Offbeat ways to fight exam fever

Years after I finished giving exams I often dreamt I was still in the exam hall, giving an exam only — horror — the nib of my pen was made of an elastic substance, and wouldn’t write!

TESTING TIMES : Plodding through all those books can be tiring. Pic by the authors.

You are perhaps facing the dreaded hour. You may have a month left or just 15 days or none at all. And may be panicking because you loafed through the year, were demoralised by a subject’s difficulty or teacher’s attitude and your execution may seem imminent. So here are a few tips from the spiritual realm that will help.

*Devadhara Healing Memory Stimulator: In this technique, before you start studying rub both your hands together for 30 seconds, rub your palms together, make it a point to focus on the sensation of your fingers being rubbed together too. Then clap your hands vigorously thrice. This stimulates all chakras, and specially the memory chakras.

*Colour magic: Colours have an effect on blood pressure and mental alertness. Two colours, yellow and blue are especially useful. Yellow keeps the mind alert. Blue calms and helps you understand clearly. So when you are studying imagine a yellow light pouring down on you, this will keep you more alert. Then when your mind has absorbed to its full, imagine a sky blue light, washing through your head. 

*Rub the temples: In this technique, just rub the temples of your forehead, very lightly in circular movements. It stimulates your ability to understand new concepts.

*Grandma’s coconut oil head bath: Twice a week, when you are ready for a break, have a coconut oil head bath. It cools overheated minds beautifully.

*Planning: Now many think being methodical is boring. Untrue. No sky diver jumps without checking equipment. Ask an elder or a friend to read through the exam papers of the last five years. Now, pick the questions that repeat themselves the most. Study those subjects first.  They will usually cut down your load by as much as 80%.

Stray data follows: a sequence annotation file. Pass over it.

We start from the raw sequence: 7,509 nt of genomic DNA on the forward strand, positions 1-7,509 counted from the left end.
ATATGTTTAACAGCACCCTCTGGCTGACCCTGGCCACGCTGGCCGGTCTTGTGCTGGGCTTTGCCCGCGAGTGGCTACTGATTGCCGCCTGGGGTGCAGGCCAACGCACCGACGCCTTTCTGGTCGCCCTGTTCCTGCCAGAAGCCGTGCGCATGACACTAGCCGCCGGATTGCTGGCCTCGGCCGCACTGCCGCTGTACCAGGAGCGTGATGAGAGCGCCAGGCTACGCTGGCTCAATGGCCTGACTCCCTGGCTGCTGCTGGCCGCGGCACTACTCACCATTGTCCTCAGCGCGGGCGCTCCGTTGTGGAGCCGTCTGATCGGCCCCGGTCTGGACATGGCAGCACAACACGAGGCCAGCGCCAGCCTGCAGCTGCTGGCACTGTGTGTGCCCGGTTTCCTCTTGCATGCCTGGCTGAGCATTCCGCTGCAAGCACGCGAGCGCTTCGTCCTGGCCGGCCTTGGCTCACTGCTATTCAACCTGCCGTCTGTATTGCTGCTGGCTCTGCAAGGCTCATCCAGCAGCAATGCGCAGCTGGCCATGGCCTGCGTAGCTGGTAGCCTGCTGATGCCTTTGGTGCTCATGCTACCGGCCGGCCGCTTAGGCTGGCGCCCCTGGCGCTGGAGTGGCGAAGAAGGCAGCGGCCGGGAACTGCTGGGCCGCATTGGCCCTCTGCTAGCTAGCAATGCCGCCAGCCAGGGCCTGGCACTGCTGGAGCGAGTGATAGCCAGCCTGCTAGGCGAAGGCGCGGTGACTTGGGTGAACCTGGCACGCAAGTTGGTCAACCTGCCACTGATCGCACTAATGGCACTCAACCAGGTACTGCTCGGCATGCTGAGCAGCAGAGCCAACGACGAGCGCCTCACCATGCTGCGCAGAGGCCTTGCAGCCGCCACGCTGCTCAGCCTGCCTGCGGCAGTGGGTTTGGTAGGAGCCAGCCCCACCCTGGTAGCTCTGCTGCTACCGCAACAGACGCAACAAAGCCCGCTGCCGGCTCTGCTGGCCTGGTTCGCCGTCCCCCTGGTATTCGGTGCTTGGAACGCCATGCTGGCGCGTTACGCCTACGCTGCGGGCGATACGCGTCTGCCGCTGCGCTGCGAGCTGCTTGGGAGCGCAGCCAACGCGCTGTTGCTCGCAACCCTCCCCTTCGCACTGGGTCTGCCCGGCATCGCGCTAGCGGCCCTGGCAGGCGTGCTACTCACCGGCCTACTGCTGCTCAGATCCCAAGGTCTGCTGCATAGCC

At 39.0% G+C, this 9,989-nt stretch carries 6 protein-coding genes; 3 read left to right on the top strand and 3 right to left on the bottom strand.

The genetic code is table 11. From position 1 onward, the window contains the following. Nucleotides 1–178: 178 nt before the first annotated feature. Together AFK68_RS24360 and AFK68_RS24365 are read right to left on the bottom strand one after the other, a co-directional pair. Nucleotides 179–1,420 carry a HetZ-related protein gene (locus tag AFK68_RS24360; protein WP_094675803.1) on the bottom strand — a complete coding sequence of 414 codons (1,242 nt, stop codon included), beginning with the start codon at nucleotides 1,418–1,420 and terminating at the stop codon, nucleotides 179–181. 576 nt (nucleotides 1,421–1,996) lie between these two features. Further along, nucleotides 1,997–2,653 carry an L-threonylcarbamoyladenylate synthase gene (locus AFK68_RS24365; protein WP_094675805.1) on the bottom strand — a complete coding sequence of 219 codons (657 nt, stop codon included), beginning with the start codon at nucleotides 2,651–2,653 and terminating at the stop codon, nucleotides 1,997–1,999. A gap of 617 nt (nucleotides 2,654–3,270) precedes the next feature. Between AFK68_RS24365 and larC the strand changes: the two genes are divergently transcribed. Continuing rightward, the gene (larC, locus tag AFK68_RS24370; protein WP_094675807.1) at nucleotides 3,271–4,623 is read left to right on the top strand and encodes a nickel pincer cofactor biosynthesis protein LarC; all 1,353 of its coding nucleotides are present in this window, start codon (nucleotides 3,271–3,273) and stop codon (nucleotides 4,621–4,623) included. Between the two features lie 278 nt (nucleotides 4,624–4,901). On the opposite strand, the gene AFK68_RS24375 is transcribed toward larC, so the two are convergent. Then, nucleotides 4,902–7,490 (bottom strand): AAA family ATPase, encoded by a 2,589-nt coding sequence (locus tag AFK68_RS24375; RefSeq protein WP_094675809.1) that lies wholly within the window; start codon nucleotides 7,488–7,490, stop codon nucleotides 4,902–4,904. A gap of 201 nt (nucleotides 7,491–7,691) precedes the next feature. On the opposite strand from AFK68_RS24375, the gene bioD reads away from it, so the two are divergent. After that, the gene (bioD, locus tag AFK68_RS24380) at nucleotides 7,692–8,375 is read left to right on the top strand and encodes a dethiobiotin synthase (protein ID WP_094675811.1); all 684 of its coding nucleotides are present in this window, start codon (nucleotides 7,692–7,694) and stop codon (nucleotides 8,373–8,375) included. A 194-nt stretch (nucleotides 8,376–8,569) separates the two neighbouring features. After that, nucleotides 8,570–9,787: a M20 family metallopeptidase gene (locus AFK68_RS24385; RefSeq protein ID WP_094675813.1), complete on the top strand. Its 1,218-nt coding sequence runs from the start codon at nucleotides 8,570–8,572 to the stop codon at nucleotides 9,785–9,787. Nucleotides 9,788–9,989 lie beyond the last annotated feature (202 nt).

Now plan your study sessions. Break up your study periods into 20 minute bursts. Start by calming your mind or using the Devadhara Memory Stimulator.  Read for 5-7 minutes then follow that with a review.

Ask yourself quick questions about that section. Now take a five-minute break. No more than five-minutes. Wash your face. Stretch your body, especially your shoulder muscles. Go to the terrace/balcony or play with your dog or cat.

Then return to your studies. After three such sessions take a longer break of 20 minutes to half an hour.

nHaldi, the secret herb: Many herbs and vitamins amplify brain alertness, one hides in your kitchen —  haldi! Ask ma to add a little more haldi to your food and every morning give you a thin buttermilk with a quarter tsp haldi, a few jeera seeds and some ginger (1/4 tsp). These herbs help stimulate digestion and also have a specific effect on the navel (thinking mind) chakra.

nFeed, but don’t overdo: Because we use the same chakra to digest food and digest ideas, ensuring your stomach is full but not overfull, enhances studying.
nHigh protein fights yawns: As a quick tip, high protein diets counteract sleepiness.

*Take breaks: Remember to sleep. We do most of our thinking when we sleep. Ideas get shuffled around, absorbed during sleep. So remember you must get a decent night’s sleep.

*Panic fighter: Many go into a tizzy just before exams. Usually, panic is associated with the solar plexus chakra freezing open. Put both hands in front of your solar plexus. And breathe deeply and let out your breath slowly.

*The it’s-gone-out-of-my-head-problem: This hits even the brightest in the exam hall.

Don’t worry, every single thought and experience we have marks the spirit mind. All you have to do is retrieve it. Sensibly go from that question and answer another one. In minutes the knowledge will return. But the entire subject may seem to be blanked out.

What do you do? Remember yourself reading the subject. Imagine that image is the cover of a book. Now imagine that you place that book into your brain from the back of your head. Let a minute pass. Imagine you open the book and find the knowledge coming into your mind.

*Pray to God: Or believe in ‘knowing’. God is the all knowing one. And so prayers tap into the library of all wisdom. Alternatively you may not believe in God. Then you may pray/ meditate/connect to knowledge itself. Here is a Devadhara prayer for atheists.

Imagine a diya on the summit of a great pyramid of books. Bow before it or an image of blazing light and aloud or mentally say this powerful aura command: “Brighten my mind. Brighten my life. Brighten my world. Brighten. Brighten. Brighten.”

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